What also helps create that vibe or tone are Mick Jagger and Keith Richards’ vocal harmonies on most of the songs, and often during the verses, which was unusual for the band up until then when most harmonies would come only in the chorus. And it’s those harmonies — Jagger belting it out in his shouty vocal style and Keith’s nasal, high-pitched whine — that carry the songs into that “we don’t give a fuck, we’re having all kinds of fun” space. “Rocks Off”, “Torn & Frayed” and “Loving Cup” are standout examples of the Jagger/Richards harmonizing, and those three are among the best songs on the album.
Suffice it to say, Richards was at his peak and so was the band.
Exile on Main St. arguably marked the last truly great album from the Rolling Stones, and it’s certainly a culmination of them coming together and leaving nothing on the table.
That muddy sound and “who cares” attitude is part of what makes Exile so great — it’s inherent rawness, clearly heard on “Sweet Virginia” where the chorus sounds like (and probably featured) a bunch of drunk partiers belting it out and not caring in the least how it sounded. That’s part of the album’s je ne sais quoi as well.
No doubt the Stones were enjoying themselves during the recording: Gambling in French Casinos, touring around Saint Tropez on yachts while ingesting a steady amount of drugs brought by dealers to Nellcôte. Richards’ dealer would hand deliver high-grade heroin to Nellcôte and, at that time, Richards was peaking as a songwriter. But his smack habit began to take over more and more following the Exile tour, and the recording of its follow up, Goat’s Head Soup, which led to Jagger taking more control of the band, but that’s another story.
Another standout track that defines the album is “Tumbling Dice”, an ode to gambling that showcases the easy-going swagger the Stones were feeling as they were indeed tumbling dice, not caring where they land. They were merely making music while enjoying the rock and roll lifestyle.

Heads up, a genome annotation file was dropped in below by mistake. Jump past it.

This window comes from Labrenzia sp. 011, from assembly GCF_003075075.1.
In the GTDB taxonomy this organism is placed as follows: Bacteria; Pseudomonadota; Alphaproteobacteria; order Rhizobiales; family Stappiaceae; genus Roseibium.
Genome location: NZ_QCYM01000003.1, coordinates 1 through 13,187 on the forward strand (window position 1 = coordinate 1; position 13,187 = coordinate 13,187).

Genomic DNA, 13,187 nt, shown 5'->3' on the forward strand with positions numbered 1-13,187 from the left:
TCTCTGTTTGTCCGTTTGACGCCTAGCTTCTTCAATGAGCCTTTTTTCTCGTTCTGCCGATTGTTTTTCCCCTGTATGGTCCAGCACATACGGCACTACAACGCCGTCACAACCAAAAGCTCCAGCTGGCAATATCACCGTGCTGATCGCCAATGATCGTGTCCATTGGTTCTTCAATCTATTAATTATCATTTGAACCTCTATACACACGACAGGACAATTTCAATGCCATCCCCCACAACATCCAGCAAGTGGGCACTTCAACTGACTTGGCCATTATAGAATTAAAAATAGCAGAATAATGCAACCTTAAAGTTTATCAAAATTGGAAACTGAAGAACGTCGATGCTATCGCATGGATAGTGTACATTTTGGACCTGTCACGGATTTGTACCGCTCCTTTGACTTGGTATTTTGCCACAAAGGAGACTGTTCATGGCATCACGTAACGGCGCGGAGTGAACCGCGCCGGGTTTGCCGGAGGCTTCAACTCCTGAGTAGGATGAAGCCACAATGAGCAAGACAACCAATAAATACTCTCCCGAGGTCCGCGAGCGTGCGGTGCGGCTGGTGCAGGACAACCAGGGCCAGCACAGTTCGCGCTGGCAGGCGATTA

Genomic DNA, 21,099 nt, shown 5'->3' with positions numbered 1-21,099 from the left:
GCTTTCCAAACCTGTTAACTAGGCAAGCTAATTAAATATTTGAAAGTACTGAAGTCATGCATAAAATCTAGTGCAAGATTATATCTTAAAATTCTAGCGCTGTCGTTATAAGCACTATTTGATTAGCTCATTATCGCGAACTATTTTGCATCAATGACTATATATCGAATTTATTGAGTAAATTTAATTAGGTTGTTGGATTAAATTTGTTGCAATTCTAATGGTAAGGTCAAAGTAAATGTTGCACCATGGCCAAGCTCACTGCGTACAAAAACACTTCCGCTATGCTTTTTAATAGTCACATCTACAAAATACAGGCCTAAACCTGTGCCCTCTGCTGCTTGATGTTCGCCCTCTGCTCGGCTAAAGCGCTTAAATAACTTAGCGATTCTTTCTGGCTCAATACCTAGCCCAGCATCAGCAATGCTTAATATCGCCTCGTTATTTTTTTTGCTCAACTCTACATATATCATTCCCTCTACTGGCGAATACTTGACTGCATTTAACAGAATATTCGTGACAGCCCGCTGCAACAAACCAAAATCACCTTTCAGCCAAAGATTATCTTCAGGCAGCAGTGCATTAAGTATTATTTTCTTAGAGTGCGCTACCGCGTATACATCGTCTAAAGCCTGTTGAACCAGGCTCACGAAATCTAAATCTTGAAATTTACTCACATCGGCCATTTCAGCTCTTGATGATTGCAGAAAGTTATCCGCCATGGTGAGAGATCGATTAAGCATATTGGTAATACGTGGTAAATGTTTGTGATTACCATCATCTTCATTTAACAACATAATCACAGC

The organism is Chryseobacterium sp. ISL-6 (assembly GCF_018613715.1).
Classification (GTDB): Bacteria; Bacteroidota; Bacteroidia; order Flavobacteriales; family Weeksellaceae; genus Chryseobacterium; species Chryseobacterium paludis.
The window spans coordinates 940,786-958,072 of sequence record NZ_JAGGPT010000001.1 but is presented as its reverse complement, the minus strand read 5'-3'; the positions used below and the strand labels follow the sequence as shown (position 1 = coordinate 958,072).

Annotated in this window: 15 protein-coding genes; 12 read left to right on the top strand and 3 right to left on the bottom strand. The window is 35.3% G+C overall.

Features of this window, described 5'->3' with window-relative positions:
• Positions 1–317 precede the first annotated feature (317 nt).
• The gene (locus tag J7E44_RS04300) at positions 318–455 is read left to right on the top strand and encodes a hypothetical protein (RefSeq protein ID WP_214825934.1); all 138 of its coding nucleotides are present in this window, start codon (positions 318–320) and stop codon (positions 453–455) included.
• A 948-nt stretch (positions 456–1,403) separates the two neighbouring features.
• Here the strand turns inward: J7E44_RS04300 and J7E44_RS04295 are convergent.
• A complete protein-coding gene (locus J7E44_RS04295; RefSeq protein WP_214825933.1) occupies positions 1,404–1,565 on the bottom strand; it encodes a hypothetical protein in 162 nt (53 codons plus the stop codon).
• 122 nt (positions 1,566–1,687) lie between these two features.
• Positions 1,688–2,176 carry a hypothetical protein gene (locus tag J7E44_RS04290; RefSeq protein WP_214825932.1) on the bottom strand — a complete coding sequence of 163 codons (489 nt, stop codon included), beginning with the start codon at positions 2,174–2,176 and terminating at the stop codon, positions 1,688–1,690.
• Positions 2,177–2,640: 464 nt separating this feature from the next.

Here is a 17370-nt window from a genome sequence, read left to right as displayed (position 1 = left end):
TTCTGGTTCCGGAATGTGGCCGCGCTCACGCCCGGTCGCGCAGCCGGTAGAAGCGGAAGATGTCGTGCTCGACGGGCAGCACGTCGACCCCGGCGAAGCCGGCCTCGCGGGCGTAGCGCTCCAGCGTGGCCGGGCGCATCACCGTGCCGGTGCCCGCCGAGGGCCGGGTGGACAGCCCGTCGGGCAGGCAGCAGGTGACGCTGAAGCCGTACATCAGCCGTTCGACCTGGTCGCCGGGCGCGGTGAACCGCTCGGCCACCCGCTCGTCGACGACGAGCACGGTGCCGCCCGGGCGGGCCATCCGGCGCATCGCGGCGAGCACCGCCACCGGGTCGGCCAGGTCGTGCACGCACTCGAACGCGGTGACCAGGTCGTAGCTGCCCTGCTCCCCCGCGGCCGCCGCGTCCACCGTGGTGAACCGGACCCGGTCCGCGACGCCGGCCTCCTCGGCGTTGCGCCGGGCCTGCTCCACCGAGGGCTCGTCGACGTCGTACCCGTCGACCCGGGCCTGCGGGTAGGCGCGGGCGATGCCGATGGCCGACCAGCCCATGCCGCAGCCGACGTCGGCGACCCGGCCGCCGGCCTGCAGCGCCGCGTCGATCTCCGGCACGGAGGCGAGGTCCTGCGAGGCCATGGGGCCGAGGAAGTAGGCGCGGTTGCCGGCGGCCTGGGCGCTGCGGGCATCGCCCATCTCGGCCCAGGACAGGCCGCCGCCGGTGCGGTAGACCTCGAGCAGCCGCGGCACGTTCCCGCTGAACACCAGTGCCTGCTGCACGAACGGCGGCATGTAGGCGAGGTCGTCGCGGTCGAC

Heck, even the guy who produced the album, Jimmy Miller, was using heroin and, after working with the Stones on their three previous albums, had lost some of his leadership abilities. While he knew recording in the Nellcôte basement made for a bad sound, nobody cared and neither did he, probably in part due to his heroin indulgence. Moreover, by this time, Jagger and Richards weren’t really listening to what their producer had to offer.
Some of the Stones’ most underrated songs are lurking on Exile including “Ventilator Blues” a grinding blues track featuring some heavy guitar and growling Jagger vocals.
With its wide variety of styles and super-loose swagger, Exile on Main St. is a Rolling Stones tour de force and it’s this rock dad’s favorite album.
For more of one of the best Rock writer’s we’ve ever read and are fortunate enough to work with, check out Cam Maxwell’s Rock ‘n Roll Insight here.